The safety assessment in children and adolescents is based on the week 48 analysis of the single-arm, Phase II PIANO trial in which 101 antiretroviral treatment-experienced HIV-1 infected paediatric patients, 6 years to less than 18 years of age and weighing at least 16 kg, received INTELENCE in combination with other antiretroviral agents (see section 5.1). The frequency, type and severity of adverse drug reactions in paediatric patients were comparable to those observed in adults. Rash was reported more frequently in female subjects than in male subjects (rash ≥ grade 2 was reported in 13/64 [20.3%] females versus 2/37 [5.4%] males; discontinuations due to rash were reported in 4/64 [6.3%] females versus 0/37 [0%] males) (see section 4.4). Most often, rash was mild to moderate, of macular/papular type, and occurred in the second week of therapy. Rash was mostly self-limiting and generally resolved within 1 week on continued therapy.

Other special populations

Patients co-infected with hepatitis B and/or hepatitis C virus

In the pooled analysis for DUET-1 and DUET-2, the incidence of hepatic events tended to be higher in co-infected subjects treated with INTELENCE compared to co-infected subjects in the placebo group. INTELENCE should be used with caution in these patients (see also sections 4.4 and 5.2).

Adverse drug reactions identified through post marketing experience with INTELENCE

Hypersensitivity reactions, including DRESS, have been reported with INTELENCE. These hypersensitivity reactions were characterised by rash, fever and sometimes organ involvement (including, but not limited to, severe rash or rash accompanied by fever, general malaise, fatigue, muscle or joint aches, blisters, oral lesions, conjunctivitis, hepatitis and eosinophilia) (see section 4.4).

Reporting of suspected adverse reactions

Reporting suspected adverse reactions after authorisation of the medicinal product is important. It allows continued monitoring of the benefit/risk balance of the medicinal product. Healthcare professionals are asked to report any suspected adverse reactions via:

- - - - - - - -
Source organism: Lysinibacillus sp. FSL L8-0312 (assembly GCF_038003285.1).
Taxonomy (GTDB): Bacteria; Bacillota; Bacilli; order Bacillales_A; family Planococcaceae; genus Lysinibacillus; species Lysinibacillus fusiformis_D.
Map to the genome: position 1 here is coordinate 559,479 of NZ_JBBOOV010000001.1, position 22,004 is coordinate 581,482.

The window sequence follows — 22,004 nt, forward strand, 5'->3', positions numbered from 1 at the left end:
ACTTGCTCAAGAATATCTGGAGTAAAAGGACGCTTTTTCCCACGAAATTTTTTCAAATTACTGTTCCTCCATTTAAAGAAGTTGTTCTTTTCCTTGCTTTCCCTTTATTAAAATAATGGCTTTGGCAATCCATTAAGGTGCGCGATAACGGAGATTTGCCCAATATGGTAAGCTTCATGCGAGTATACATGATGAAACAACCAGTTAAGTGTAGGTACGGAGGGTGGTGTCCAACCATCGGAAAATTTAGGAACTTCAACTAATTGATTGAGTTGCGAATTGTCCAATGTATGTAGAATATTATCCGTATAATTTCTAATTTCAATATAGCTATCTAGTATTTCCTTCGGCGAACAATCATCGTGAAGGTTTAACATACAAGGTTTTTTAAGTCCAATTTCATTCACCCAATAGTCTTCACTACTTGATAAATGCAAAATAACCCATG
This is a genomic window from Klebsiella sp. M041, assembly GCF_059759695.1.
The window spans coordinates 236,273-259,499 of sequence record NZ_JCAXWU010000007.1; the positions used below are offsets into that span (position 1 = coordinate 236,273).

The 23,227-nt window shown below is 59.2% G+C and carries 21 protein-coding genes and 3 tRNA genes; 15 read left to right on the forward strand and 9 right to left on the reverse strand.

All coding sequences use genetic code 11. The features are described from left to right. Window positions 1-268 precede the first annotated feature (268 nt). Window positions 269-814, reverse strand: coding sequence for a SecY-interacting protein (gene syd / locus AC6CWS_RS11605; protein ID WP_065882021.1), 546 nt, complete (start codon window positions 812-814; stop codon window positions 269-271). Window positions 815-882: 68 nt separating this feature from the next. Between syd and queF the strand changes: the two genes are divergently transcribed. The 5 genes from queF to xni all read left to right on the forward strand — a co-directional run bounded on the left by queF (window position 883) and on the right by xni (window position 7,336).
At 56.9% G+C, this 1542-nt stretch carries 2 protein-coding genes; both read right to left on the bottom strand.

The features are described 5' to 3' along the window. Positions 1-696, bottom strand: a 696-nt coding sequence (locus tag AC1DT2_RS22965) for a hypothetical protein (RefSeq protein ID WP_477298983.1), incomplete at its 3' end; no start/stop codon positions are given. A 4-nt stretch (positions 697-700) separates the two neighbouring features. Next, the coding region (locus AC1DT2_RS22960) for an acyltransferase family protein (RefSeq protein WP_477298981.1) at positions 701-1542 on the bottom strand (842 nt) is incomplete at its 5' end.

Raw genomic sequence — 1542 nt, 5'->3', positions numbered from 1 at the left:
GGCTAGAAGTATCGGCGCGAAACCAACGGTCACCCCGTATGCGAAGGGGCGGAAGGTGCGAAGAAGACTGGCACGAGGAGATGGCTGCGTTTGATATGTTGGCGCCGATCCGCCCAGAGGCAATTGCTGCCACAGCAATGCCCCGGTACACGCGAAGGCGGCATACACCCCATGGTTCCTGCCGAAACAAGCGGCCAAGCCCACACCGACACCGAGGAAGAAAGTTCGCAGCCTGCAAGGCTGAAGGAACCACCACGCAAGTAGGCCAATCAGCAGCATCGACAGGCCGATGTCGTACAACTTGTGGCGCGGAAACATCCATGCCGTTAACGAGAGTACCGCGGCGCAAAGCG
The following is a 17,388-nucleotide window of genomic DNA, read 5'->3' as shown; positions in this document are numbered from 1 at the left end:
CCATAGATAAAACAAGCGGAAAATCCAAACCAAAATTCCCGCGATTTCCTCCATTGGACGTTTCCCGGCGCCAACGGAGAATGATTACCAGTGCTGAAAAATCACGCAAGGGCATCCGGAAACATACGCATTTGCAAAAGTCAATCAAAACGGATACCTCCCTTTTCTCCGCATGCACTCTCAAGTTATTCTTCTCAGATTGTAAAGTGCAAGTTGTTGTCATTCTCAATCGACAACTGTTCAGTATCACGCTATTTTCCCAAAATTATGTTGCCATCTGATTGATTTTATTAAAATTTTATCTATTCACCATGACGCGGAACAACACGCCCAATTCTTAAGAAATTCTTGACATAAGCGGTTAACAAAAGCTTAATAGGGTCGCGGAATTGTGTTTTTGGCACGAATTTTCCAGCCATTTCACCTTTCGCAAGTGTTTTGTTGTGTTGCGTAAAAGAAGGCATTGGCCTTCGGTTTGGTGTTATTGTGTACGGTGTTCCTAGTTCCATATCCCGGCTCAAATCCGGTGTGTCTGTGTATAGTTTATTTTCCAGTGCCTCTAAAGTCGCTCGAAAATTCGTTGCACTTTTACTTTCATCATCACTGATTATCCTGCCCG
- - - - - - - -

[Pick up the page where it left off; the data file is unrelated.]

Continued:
United Kingdom

Yellow Card Scheme

Website: www.mhra.gov.uk/yellowcard

Ireland

IMB Pharmacovigilance

Earlsfort Terrace

IRL - Dublin 2

Tel: +353 1 6764971

Fax: +353 1 6762517

Website: www.imb.ie

e-mail: imbpharmacovigilance@imb.ie


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4.9 Overdose

There are no data with regard to symptomatic overdose with INTELENCE, but it is possible that the most frequent ADRs of INTELENCE, i.e. rash, diarrhoea, nausea, and headache would be the most common symptoms noted. There is no specific antidote for overdose with INTELENCE. Treatment of overdose with INTELENCE consists of general supportive measures including monitoring of vital signs and observation of the clinical status of the patient. If indicated, elimination of unabsorbed active substance is to be achieved by emesis or gastric lavage. Administration of activated charcoal may also be used to aid in removal of unabsorbed active substance. Since etravirine is highly protein bound, dialysis is unlikely to result in significant removal of the active substance.


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5. PHARMACOLOGICAL PROPERTIES

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5.1 Pharmacodynamic properties

Pharmacotherapeutic group: Antivirals for systemic use, non-nucleoside reverse transcriptase inhibitors, ATC code: J05AG04.

Mechanism of action

Etravirine is an NNRTI of human immunodeficiency virus type 1 (HIV-1). Etravirine binds directly to reverse transcriptase (RT) and blocks the RNA-dependent and DNA-dependent DNA polymerase activities by causing a disruption of the enzyme's catalytic site.

Antiviral activity in vitro

Etravirine exhibits activity against wild type HIV-1 in T-cell lines and primary cells with median EC50 values ranging from 0.9 to 5.5 nM. Etravirine demonstrates activity against HIV-1 group M (subtypes A, B, C, D, E, F, and G) and HIV-1 group O primary isolates with EC50 values ranging from 0.3 to 1.7 nM and from 11.5 to 21.7 nM, respectively. Although etravirine demonstrates in vitro activity against wild type HIV-2 with median EC50 values ranging from 5.7 to 7.2 µM, treatment of HIV-2 infection with etravirine is not recommended in the absence of clinical data. Etravirine retains activity against HIV-1 viral strains resistant to nucleoside reverse transcriptase and/or protease inhibitors. In addition, etravirine demonstrates a fold change (FC) in EC50 ≤ 3 against 60% of 6,171 NNRTI-resistant clinical isolates.